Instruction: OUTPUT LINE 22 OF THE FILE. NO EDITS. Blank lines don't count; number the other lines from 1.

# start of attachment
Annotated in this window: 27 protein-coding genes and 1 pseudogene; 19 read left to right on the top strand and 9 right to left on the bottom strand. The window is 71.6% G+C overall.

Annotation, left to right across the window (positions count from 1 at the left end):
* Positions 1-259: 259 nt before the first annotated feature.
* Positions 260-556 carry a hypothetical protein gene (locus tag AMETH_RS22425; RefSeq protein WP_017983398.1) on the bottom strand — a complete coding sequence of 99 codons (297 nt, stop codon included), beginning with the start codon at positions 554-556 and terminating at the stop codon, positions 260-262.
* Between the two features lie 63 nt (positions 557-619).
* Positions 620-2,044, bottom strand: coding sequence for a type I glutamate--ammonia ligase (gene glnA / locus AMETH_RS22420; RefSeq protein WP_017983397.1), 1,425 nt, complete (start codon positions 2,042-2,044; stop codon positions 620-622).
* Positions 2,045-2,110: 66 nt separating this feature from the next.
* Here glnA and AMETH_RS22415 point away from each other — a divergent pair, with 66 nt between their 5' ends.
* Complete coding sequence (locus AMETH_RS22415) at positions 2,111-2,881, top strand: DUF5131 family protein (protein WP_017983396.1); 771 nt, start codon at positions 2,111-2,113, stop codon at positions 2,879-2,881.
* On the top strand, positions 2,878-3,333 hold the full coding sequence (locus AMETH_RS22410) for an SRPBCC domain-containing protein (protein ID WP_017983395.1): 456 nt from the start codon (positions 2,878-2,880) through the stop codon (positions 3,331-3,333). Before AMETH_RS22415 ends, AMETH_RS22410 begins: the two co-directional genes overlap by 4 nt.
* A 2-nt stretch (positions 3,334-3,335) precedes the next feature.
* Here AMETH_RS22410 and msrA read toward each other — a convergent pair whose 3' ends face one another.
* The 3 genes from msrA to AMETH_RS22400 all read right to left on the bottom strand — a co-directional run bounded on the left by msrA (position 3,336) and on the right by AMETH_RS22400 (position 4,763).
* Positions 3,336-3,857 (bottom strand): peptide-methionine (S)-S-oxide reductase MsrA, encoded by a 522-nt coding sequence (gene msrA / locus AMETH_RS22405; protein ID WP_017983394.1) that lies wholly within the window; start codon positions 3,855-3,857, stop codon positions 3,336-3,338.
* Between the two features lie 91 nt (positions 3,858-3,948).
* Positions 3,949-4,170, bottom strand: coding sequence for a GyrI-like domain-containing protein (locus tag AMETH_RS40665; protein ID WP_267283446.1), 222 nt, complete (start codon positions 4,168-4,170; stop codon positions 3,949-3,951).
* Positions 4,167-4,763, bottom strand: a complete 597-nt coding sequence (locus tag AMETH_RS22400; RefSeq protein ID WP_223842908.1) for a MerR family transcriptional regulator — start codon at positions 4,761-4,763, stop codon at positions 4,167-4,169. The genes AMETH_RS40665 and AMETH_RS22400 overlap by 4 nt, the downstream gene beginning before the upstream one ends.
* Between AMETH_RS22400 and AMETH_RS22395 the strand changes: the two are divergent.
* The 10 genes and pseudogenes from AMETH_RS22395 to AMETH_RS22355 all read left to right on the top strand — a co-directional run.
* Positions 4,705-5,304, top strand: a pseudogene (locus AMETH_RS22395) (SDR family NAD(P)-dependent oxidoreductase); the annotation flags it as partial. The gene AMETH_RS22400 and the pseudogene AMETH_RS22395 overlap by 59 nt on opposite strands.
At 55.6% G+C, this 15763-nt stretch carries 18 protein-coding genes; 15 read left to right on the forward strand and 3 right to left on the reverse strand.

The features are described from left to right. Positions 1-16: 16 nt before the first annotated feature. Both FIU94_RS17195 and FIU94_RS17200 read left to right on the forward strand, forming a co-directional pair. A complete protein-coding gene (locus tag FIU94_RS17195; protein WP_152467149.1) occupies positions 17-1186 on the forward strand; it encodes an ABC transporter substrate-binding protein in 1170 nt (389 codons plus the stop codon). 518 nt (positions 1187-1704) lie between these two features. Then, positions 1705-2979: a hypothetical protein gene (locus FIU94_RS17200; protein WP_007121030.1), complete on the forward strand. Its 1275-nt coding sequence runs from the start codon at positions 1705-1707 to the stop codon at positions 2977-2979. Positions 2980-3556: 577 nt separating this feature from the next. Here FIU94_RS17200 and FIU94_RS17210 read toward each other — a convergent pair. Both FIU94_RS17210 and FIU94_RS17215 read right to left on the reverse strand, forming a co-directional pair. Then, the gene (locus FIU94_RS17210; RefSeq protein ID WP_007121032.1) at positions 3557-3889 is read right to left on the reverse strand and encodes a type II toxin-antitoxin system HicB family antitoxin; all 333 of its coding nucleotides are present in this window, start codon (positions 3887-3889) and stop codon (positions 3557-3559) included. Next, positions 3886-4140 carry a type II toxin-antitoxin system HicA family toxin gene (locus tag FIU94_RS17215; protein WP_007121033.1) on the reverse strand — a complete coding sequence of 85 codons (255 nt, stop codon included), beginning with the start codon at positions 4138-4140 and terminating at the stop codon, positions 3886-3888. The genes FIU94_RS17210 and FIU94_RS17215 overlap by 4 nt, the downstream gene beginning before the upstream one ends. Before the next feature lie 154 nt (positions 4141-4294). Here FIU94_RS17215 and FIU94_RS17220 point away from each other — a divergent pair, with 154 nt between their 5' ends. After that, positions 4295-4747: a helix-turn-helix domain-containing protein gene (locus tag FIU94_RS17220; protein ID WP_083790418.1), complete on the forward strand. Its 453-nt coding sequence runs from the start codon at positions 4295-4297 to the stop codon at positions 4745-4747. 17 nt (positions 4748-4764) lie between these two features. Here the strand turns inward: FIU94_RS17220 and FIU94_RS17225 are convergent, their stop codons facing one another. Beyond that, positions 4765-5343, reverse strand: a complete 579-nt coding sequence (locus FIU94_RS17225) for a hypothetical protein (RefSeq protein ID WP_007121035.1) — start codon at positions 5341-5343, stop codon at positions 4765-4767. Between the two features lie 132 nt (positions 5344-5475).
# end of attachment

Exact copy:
The features are described from left to right. Positions 1-16: 16 nt before the first annotated feature. Both FIU94_RS17195 and FIU94_RS17200 read left to right on the forward strand, forming a co-directional pair. A complete protein-coding gene (locus tag FIU94_RS17195; protein WP_152467149.1) occupies positions 17-1186 on the forward strand; it encodes an ABC transporter substrate-binding protein in 1170 nt (389 codons plus the stop codon). 518 nt (positions 1187-1704) lie between these two features. Then, positions 1705-2979: a hypothetical protein gene (locus FIU94_RS17200; protein WP_007121030.1), complete on the forward strand. Its 1275-nt coding sequence runs from the start codon at positions 1705-1707 to the stop codon at positions 2977-2979. Positions 2980-3556: 577 nt separating this feature from the next. Here FIU94_RS17200 and FIU94_RS17210 read toward each other — a convergent pair. Both FIU94_RS17210 and FIU94_RS17215 read right to left on the reverse strand, forming a co-directional pair. Then, the gene (locus FIU94_RS17210; RefSeq protein ID WP_007121032.1) at positions 3557-3889 is read right to left on the reverse strand and encodes a type II toxin-antitoxin system HicB family antitoxin; all 333 of its coding nucleotides are present in this window, start codon (positions 3887-3889) and stop codon (positions 3557-3559) included. Next, positions 3886-4140 carry a type II toxin-antitoxin system HicA family toxin gene (locus tag FIU94_RS17215; protein WP_007121033.1) on the reverse strand — a complete coding sequence of 85 codons (255 nt, stop codon included), beginning with the start codon at positions 4138-4140 and terminating at the stop codon, positions 3886-3888. The genes FIU94_RS17210 and FIU94_RS17215 overlap by 4 nt, the downstream gene beginning before the upstream one ends. Before the next feature lie 154 nt (positions 4141-4294). Here FIU94_RS17215 and FIU94_RS17220 point away from each other — a divergent pair, with 154 nt between their 5' ends. After that, positions 4295-4747: a helix-turn-helix domain-containing protein gene (locus tag FIU94_RS17220; protein ID WP_083790418.1), complete on the forward strand. Its 453-nt coding sequence runs from the start codon at positions 4295-4297 to the stop codon at positions 4745-4747. 17 nt (positions 4748-4764) lie between these two features. Here the strand turns inward: FIU94_RS17220 and FIU94_RS17225 are convergent, their stop codons facing one another. Beyond that, positions 4765-5343, reverse strand: a complete 579-nt coding sequence (locus FIU94_RS17225) for a hypothetical protein (RefSeq protein ID WP_007121035.1) — start codon at positions 5341-5343, stop codon at positions 4765-4767. Between the two features lie 132 nt (positions 5344-5475).